Or if not The Lord, then at least the British Library. Out of the blue I received an email last week. It looked like this:
Remarkably, it isn't a hoax. Apparently the British Library is ensuring sites like mine aren't lost in the ether of ephemera that is the internet. As they say, 'Thousands of UK websites have been collected since 2004 and the Archive is growing fast.' Visitors can, '...see how sites have changed over time, locate information no longer available on the live Web and observe the unfolding history of a spectrum of UK activities represented online. The Archive contains sites that reflect the rich diversity of lives and interests throughout the UK.' Including, apparently, the random jottings of stay-at-home dads.
Which reminds me, I have yet to reply. Not that I'm having any doubts about agreeing. Far from it! Although it does rather make your fingers linger slightly longer over the computer keyboard knowing that what you are about to write is likely to be preserved ad infinitum, read by the scholars of the future and picked over for the tiniest clue about what life was like as a dad in the twenty-first century. It's makes each post rather like burying a time capsule: what to include? What to leave out? And why?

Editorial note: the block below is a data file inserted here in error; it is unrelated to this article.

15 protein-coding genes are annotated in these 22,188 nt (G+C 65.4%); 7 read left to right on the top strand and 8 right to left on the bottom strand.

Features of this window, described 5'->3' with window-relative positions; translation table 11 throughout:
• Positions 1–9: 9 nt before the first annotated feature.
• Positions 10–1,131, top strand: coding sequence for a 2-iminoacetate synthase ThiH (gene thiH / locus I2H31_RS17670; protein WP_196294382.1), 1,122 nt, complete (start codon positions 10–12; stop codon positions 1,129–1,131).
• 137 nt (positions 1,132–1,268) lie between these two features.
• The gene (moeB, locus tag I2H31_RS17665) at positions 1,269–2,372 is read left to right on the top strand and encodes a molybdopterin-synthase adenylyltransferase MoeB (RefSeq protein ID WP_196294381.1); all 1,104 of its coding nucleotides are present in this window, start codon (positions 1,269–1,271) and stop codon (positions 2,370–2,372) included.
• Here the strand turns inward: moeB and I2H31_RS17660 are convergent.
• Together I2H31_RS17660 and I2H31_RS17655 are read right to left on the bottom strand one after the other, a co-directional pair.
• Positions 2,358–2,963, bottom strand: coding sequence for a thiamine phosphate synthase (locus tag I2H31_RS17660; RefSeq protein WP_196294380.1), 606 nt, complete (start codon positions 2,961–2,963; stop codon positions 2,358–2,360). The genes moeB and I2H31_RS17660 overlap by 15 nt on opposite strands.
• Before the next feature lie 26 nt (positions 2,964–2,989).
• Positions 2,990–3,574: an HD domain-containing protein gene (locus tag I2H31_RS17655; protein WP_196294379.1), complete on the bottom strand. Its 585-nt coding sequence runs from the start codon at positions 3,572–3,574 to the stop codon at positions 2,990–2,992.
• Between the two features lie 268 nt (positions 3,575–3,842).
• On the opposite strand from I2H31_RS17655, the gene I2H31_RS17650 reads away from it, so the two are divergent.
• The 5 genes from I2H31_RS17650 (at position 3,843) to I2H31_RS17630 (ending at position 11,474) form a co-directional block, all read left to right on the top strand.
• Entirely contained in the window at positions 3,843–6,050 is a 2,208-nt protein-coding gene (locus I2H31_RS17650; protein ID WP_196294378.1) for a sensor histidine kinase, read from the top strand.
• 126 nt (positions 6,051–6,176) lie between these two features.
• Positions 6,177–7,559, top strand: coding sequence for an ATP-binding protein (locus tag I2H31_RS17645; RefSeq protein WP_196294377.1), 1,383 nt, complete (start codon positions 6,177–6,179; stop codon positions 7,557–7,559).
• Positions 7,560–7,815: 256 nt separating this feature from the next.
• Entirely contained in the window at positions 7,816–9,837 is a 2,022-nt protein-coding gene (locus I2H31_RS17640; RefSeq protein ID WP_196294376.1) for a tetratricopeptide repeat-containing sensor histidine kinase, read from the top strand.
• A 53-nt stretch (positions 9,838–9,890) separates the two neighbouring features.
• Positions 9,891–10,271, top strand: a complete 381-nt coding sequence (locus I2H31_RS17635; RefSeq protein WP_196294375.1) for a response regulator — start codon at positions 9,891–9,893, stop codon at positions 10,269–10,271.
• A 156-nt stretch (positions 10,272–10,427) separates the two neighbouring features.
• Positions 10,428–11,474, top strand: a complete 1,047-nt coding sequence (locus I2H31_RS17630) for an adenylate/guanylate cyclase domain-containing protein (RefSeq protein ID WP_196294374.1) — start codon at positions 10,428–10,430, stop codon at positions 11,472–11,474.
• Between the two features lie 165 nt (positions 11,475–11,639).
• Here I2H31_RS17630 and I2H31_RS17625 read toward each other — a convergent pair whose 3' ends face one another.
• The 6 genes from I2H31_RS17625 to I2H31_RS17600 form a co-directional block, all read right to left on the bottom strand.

Of course, as they've already selected the site they're well aware of the eclectic range of topics that my bird-like brain alights upon to turn into a blog-post. But the concept of having your words read long into the future, when the world you inhabit no longer exists, when the things you hold dear no longer have meaning and the very medium you write in is as outdated as a typewriter is as fascinating as it is frightening. I'm going to give some thought to what I'd like to tell my readers of the future. And I'm asking for your suggestions, too. What should we tell a historian of the future about blogging, parenting and writing? Can we know now, in the middle of it all, what will be important in fifty or a hundred years time? And what, if anything, would you like to edit out?!